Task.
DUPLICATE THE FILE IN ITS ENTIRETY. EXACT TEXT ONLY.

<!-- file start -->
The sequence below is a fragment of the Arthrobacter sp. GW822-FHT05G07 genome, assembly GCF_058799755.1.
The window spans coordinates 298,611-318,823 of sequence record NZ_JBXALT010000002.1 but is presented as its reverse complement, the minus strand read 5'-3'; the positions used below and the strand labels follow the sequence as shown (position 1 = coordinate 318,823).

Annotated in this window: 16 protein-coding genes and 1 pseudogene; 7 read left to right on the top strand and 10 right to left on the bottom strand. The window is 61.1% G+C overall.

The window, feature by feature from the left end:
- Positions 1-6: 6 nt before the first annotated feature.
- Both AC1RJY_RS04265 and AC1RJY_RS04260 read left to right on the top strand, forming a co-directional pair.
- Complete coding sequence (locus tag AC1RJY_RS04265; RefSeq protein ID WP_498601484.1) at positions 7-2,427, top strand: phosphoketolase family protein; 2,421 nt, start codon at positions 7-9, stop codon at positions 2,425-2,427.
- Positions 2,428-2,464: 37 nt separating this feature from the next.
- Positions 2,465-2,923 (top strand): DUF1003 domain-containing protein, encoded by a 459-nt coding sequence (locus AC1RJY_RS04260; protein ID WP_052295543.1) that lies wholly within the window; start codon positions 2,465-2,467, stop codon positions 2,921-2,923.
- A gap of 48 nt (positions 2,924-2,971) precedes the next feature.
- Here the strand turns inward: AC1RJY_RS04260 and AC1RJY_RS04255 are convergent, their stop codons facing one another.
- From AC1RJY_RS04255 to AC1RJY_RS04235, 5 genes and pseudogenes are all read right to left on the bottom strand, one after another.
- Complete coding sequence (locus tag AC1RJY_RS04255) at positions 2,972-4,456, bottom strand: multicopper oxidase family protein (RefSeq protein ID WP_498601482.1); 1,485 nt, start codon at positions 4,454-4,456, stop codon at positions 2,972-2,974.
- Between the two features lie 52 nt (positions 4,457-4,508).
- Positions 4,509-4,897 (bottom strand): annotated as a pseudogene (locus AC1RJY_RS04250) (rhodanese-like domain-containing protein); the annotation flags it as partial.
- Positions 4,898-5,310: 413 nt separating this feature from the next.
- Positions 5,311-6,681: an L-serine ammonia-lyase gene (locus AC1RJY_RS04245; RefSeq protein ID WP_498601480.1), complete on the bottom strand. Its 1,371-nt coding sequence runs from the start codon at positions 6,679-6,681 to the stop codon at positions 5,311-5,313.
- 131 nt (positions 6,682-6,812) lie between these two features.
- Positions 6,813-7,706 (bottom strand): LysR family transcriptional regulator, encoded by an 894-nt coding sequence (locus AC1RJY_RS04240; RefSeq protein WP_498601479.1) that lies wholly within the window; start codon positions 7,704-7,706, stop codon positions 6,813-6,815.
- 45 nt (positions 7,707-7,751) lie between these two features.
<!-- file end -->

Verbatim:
The sequence below is a fragment of the Arthrobacter sp. GW822-FHT05G07 genome, assembly GCF_058799755.1.
The window spans coordinates 298,611-318,823 of sequence record NZ_JBXALT010000002.1 but is presented as its reverse complement, the minus strand read 5'-3'; the positions used below and the strand labels follow the sequence as shown (position 1 = coordinate 318,823).

Annotated in this window: 16 protein-coding genes and 1 pseudogene; 7 read left to right on the top strand and 10 right to left on the bottom strand. The window is 61.1% G+C overall.

The window, feature by feature from the left end:
- Positions 1-6: 6 nt before the first annotated feature.
- Both AC1RJY_RS04265 and AC1RJY_RS04260 read left to right on the top strand, forming a co-directional pair.
- Complete coding sequence (locus tag AC1RJY_RS04265; RefSeq protein ID WP_498601484.1) at positions 7-2,427, top strand: phosphoketolase family protein; 2,421 nt, start codon at positions 7-9, stop codon at positions 2,425-2,427.
- Positions 2,428-2,464: 37 nt separating this feature from the next.
- Positions 2,465-2,923 (top strand): DUF1003 domain-containing protein, encoded by a 459-nt coding sequence (locus AC1RJY_RS04260; protein ID WP_052295543.1) that lies wholly within the window; start codon positions 2,465-2,467, stop codon positions 2,921-2,923.
- A gap of 48 nt (positions 2,924-2,971) precedes the next feature.
- Here the strand turns inward: AC1RJY_RS04260 and AC1RJY_RS04255 are convergent, their stop codons facing one another.
- From AC1RJY_RS04255 to AC1RJY_RS04235, 5 genes and pseudogenes are all read right to left on the bottom strand, one after another.
- Complete coding sequence (locus tag AC1RJY_RS04255) at positions 2,972-4,456, bottom strand: multicopper oxidase family protein (RefSeq protein ID WP_498601482.1); 1,485 nt, start codon at positions 4,454-4,456, stop codon at positions 2,972-2,974.
- Between the two features lie 52 nt (positions 4,457-4,508).
- Positions 4,509-4,897 (bottom strand): annotated as a pseudogene (locus AC1RJY_RS04250) (rhodanese-like domain-containing protein); the annotation flags it as partial.
- Positions 4,898-5,310: 413 nt separating this feature from the next.
- Positions 5,311-6,681: an L-serine ammonia-lyase gene (locus AC1RJY_RS04245; RefSeq protein ID WP_498601480.1), complete on the bottom strand. Its 1,371-nt coding sequence runs from the start codon at positions 6,679-6,681 to the stop codon at positions 5,311-5,313.
- 131 nt (positions 6,682-6,812) lie between these two features.
- Positions 6,813-7,706 (bottom strand): LysR family transcriptional regulator, encoded by an 894-nt coding sequence (locus AC1RJY_RS04240; RefSeq protein WP_498601479.1) that lies wholly within the window; start codon positions 7,704-7,706, stop codon positions 6,813-6,815.
- 45 nt (positions 7,707-7,751) lie between these two features.